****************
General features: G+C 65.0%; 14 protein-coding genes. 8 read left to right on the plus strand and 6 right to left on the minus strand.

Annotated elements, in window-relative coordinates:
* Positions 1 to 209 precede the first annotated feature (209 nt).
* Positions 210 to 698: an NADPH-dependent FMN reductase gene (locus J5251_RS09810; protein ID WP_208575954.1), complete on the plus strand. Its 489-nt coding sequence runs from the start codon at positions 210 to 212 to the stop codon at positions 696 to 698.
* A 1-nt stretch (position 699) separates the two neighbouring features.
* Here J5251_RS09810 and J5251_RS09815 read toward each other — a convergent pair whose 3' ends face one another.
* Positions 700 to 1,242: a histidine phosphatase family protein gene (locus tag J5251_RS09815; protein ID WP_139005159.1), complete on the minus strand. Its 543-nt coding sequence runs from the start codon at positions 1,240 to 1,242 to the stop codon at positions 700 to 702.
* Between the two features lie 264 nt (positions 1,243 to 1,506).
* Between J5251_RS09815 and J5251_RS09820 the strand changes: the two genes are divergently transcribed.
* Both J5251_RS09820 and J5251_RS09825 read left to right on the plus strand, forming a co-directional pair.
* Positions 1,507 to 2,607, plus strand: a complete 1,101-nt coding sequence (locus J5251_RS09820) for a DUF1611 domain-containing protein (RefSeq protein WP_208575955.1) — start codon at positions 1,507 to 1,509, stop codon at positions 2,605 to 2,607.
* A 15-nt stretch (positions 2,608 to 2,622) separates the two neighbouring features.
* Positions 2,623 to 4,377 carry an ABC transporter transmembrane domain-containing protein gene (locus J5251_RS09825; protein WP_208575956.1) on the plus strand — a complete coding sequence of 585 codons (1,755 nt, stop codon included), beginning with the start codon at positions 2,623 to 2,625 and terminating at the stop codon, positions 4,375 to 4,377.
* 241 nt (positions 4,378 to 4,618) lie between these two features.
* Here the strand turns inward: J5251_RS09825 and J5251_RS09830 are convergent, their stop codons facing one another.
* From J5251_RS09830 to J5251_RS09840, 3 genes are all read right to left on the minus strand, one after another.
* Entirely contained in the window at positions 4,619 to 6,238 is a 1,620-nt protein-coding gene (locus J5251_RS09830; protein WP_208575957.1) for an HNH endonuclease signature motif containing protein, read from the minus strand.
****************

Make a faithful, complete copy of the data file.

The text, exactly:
General features: G+C 65.0%; 14 protein-coding genes. 8 read left to right on the plus strand and 6 right to left on the minus strand.

Annotated elements, in window-relative coordinates:
* Positions 1 to 209 precede the first annotated feature (209 nt).
* Positions 210 to 698: an NADPH-dependent FMN reductase gene (locus J5251_RS09810; protein ID WP_208575954.1), complete on the plus strand. Its 489-nt coding sequence runs from the start codon at positions 210 to 212 to the stop codon at positions 696 to 698.
* A 1-nt stretch (position 699) separates the two neighbouring features.
* Here J5251_RS09810 and J5251_RS09815 read toward each other — a convergent pair whose 3' ends face one another.
* Positions 700 to 1,242: a histidine phosphatase family protein gene (locus tag J5251_RS09815; protein ID WP_139005159.1), complete on the minus strand. Its 543-nt coding sequence runs from the start codon at positions 1,240 to 1,242 to the stop codon at positions 700 to 702.
* Between the two features lie 264 nt (positions 1,243 to 1,506).
* Between J5251_RS09815 and J5251_RS09820 the strand changes: the two genes are divergently transcribed.
* Both J5251_RS09820 and J5251_RS09825 read left to right on the plus strand, forming a co-directional pair.
* Positions 1,507 to 2,607, plus strand: a complete 1,101-nt coding sequence (locus J5251_RS09820) for a DUF1611 domain-containing protein (RefSeq protein WP_208575955.1) — start codon at positions 1,507 to 1,509, stop codon at positions 2,605 to 2,607.
* A 15-nt stretch (positions 2,608 to 2,622) separates the two neighbouring features.
* Positions 2,623 to 4,377 carry an ABC transporter transmembrane domain-containing protein gene (locus J5251_RS09825; protein WP_208575956.1) on the plus strand — a complete coding sequence of 585 codons (1,755 nt, stop codon included), beginning with the start codon at positions 2,623 to 2,625 and terminating at the stop codon, positions 4,375 to 4,377.
* 241 nt (positions 4,378 to 4,618) lie between these two features.
* Here the strand turns inward: J5251_RS09825 and J5251_RS09830 are convergent, their stop codons facing one another.
* From J5251_RS09830 to J5251_RS09840, 3 genes are all read right to left on the minus strand, one after another.
* Entirely contained in the window at positions 4,619 to 6,238 is a 1,620-nt protein-coding gene (locus J5251_RS09830; protein WP_208575957.1) for an HNH endonuclease signature motif containing protein, read from the minus strand.